Before this pandemic began, a small group of researchers were already paying close attention to coronaviruses and their potential for causing serious illness. Virus experts around the world recognized our guest, Dr. Ralph Baric, as the coronavirus hunter for his outstanding work in this area. In this episode, he joins us to discuss the future of COVID-19. Predicting the Pandemic: When we first spoke with Dr. Baric, it was May 2020. Scientists were working on vaccines but had no idea how long the process would take. In the preceding decade, Dr. Baric had worked with colleagues to develop a drug called remdesivir. However, the FDA had not approved its use for treating COVID-19. A year and a half later, a lot has changed. More than 5 million people have died worldwide, with more than 768,000 deaths in the US. We ask Dr. Baric what was predictable and what about the pandemic has surprised him. The Future of COVID-19 Case Counts: It seems that we have been on a roller coaster when it comes to case counts. From country to country and month to month, there are huge swings up and down. What should we expect in the future? New Antiviral Pills and the Future of COVID-19: The FDA is currently reviewing data on two new antiviral pills. One is from the partnership of Merck and Ridgeback Biotherapeutics. Called molnupiravir, it resulted from some of the early research done by Dr. Baric and his colleagues. The other pill, Paxlovid, was developed by Pfizer. Both appear to be quite effective at preventing hospitalization and death, and both Merck and Pfizer have made some provision for these pills to be manufactured and distributed in lower-income countries. What will they cost in the US? What side effects might they trigger? One great advantage of antiviral pills is that they can be dispensed through pharmacies and taken at home. Not only is this far more convenient than the IV infusions needed for remdesivir or monoclonal antibodies, it also does not require a person with COVID to leave home and expose others in traveling for treatment. That is why they are important for the future of COVID-19. Vaccines for the Future of COVID-19: The mRNA vaccines that were developed to protect us from this infection were actually twenty years in the making. The technology was under development all that time, which explains how the companies could leap into action as soon as the genome of the virus was known. Although it is clear that both the Pfizer and the Moderna vaccines have stronger effects following the booster, it seems unlikely that we will need new boosters every year as we do with the influenza vaccine. Pandemic Preparedness Plan: The lessons we have learned in the course of COVID-19 should help us plan pro-actively for the future. Policy makers should consider ways to strengthen public health approaches such as PPE stockpiles and protocols and staffing for contact tracing. Builders should be paying much more attention to adequate ventilation, especially in public spaces. Moreover, scientists should continue their work on a universal sarbecovirus vaccine that would cover a range of viruses related to SARS and SARS-CoV-2. That would help us prepare for a future pandemic. This Week's Guest: Ralph Baric, PhD, is the William R. Kenan, Jr. Distinguished Professor in the Department of Epidemiology and Professor in the Department of Microbiology and Immunology at the University of North Carolina at Chapel Hill. He is a Harvey Weaver Scholar from the National Multiple Sclerosis Society and an Established Investigator Awardee from the American Heart Association. In addition, he is a World Technology Award Finalist and a fellow of the American Association for Microbiology. He has spent the past three decades as a world leader in the study of coronaviruses and contributed greatly to UNC-Chapel Hill's world leadership in coronavirus research. Dr. Baric received the 2020 North Carolina Award for Science in recognition of his work to develop treatments and vaccines for COVID-19. Listen to the Podcast: The podcast of this program will be available Monday, Nov. 22, 2021, after broadcast on Nov. 20. This week, the podcast contains some additional information that we couldn't squeeze into the radio broadcast. Dr. Baric describes the history of lethal pandemics and discusses the importance of being proactive instead of reactive. Regarding the future of COVID-19, we will need to adapt as a society if this virus becomes endemic (as seems quite likely). What behavior will serve us best? You can stream the show from this site and download the podcast for free. Download the mp3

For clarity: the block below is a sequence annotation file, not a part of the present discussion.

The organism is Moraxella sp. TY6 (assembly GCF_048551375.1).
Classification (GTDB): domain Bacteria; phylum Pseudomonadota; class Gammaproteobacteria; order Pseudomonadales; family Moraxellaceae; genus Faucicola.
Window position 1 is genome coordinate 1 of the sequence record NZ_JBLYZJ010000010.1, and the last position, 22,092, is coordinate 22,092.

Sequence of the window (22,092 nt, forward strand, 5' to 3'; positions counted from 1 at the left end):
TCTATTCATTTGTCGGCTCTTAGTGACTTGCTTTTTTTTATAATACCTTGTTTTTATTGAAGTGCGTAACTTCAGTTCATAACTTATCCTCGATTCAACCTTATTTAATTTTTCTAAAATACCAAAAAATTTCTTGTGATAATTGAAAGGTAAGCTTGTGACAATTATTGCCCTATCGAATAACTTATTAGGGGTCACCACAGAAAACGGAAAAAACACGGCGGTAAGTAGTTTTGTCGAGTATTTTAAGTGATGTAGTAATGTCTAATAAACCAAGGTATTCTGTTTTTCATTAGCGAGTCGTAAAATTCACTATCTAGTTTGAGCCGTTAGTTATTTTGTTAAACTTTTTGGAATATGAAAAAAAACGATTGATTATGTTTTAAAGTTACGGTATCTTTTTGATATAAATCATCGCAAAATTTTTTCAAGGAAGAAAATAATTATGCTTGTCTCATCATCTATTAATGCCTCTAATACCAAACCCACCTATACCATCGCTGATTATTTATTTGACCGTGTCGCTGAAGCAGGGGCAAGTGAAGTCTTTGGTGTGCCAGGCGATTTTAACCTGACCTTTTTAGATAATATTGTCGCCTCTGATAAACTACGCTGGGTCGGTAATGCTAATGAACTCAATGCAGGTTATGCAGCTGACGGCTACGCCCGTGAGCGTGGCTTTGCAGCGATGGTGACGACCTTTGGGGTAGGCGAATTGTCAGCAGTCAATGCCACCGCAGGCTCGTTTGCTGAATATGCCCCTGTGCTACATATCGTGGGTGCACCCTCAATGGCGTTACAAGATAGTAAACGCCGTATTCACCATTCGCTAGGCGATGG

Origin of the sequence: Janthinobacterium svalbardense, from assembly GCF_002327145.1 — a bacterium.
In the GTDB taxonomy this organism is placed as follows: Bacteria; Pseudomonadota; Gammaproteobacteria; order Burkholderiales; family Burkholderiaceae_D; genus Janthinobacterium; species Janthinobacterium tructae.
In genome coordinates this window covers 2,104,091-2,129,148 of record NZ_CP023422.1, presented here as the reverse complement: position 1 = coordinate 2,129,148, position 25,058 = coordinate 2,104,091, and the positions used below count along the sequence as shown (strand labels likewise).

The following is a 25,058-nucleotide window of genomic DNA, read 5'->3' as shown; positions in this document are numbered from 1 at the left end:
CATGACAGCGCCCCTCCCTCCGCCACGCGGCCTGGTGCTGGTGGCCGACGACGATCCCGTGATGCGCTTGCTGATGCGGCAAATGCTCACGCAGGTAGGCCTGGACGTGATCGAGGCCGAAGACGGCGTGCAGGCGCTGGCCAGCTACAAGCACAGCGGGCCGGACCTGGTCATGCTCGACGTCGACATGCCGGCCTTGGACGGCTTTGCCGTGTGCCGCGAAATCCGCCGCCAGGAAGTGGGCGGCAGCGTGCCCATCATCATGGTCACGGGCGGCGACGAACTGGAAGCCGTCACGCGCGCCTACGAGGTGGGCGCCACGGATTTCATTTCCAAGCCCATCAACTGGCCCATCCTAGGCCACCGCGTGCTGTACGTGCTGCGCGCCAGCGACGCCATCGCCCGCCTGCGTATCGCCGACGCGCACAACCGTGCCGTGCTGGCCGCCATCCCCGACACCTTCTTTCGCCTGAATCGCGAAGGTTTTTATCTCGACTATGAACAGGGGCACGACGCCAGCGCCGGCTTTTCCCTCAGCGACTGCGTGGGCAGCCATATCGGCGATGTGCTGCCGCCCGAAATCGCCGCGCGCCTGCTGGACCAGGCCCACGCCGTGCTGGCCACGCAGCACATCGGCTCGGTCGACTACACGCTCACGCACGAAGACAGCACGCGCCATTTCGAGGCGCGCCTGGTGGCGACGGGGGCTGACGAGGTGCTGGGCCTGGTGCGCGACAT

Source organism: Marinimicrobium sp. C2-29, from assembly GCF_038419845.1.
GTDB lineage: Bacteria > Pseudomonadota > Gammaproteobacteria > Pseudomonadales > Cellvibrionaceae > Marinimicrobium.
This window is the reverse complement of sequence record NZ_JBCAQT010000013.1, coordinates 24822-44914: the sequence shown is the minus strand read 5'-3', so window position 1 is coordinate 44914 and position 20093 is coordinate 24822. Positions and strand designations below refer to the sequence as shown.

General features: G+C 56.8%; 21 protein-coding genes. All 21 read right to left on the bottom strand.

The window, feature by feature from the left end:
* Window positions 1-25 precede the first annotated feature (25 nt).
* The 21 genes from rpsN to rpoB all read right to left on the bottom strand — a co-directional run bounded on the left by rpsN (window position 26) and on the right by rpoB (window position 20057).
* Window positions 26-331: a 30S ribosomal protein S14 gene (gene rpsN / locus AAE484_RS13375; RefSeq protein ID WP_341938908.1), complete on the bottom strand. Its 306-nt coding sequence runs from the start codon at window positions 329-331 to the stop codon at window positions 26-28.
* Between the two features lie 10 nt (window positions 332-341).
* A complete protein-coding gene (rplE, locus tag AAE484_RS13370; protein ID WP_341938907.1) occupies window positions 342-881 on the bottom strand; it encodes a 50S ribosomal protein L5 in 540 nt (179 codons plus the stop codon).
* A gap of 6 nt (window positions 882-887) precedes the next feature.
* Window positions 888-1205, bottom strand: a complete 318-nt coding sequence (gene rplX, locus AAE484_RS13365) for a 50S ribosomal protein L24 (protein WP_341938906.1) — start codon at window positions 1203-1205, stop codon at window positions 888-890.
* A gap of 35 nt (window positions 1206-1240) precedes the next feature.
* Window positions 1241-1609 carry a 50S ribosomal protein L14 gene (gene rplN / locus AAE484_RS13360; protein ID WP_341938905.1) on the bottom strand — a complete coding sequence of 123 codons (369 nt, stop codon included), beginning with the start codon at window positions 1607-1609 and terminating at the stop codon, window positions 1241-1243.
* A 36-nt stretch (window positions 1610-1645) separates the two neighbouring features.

Show 1280: Learning Lessons from the Pandemic

The COVID-19 pandemic has been overwhelming, not only in terms of the huge numbers of people who have gotten sick or died. We have also been engulfed with information about the virus, the infection, the risk factors, what we should do and what we can expect. Much of this information has been contradictory. We turn to a leading expert in digital medicine and technology to find out how we can start learning lessons from the pandemic. Learning Lessons on the Pandemic: With enormous variability in case rates around the world, predicting the future spread is a challenge. We discuss regional differences and the controversy over vaccination vs. "natural" immunity. The only way to gain natural immunity is to recover from COVID, but the course of the disease is far from predictable. That's why we asked about boosters: who benefits the most? How important are they? Is it ethical for older people in wealthy countries to get booster shots when so many people in the world have not yet had their first? Ethics aside, why do world vaccination rates matter to people in the US? A New Antiviral Drug: Merck has asked the FDA to grant its new antiviral molnupiravir emergency use authorization. This pill could be taken at the first hint of infection. If taken early, it can reduce the rate of hospitalization by 50%. In the trial, nearly 15% of those on placebo needed hospital care for their COVID infections. Just over 7% of those taking molnupiravir ended up in the hospital for their infection. Dr. Topol discussed the cost of molnupiravir with us. Merck is making the formula available to drug makers in low-income countries without royalties. That is commendable. In the US and probably in the UK and Europe, however, the drug is likely to cost a pretty penny. Will Technology Help Us Learn Lessons from the Pandemic? Even in our age of artificial intelligence and elegant digital technology, many of us have been learning lessons from a previous pandemic. Steps taken during the 1918 flu pandemic have proven to be some of the most effective against COVID-19 as well: good masks, stringent distancing, effective ventilation. Why are we so far behind the curve when it comes to learning lessons from the pandemic? We need good data collection and unbiased analysis. Public health measures need muscle. How will we prepare for the next pandemic, which is more a matter of when than if? This Week's Guest: Dr. Eric Topol is the Founder and Director of the Scripps Research Translational Institute and Professor of Molecular Medicine. He is the Executive Vice-President of Scripps Research and holds the Gary and Mary West Endowed Chair of Innovative Medicine. As a researcher, he has published over 1,200 peer-reviewed articles, with more than 250,000 citations. Dr. Topol was elected to the National Academy of Medicine and is one of the top 10 most cited researchers in medicine. His principal scientific focus has been on genomic and digital tools to individualize medicine. Dr.Topol is the author of several books. His most recent book is Deep Medicine: How Artificial Intelligence Can Make Healthcare Human Again. You can find him on Twitter @EricTopol. The photo of Dr. Topol is by Michael Balderas. Listen to the Podcast: The podcast of this program will be available Monday, Nov. 15, 2021, after broadcast on Nov. 13. You can stream the show from this site and download the podcast for free. Download the mp3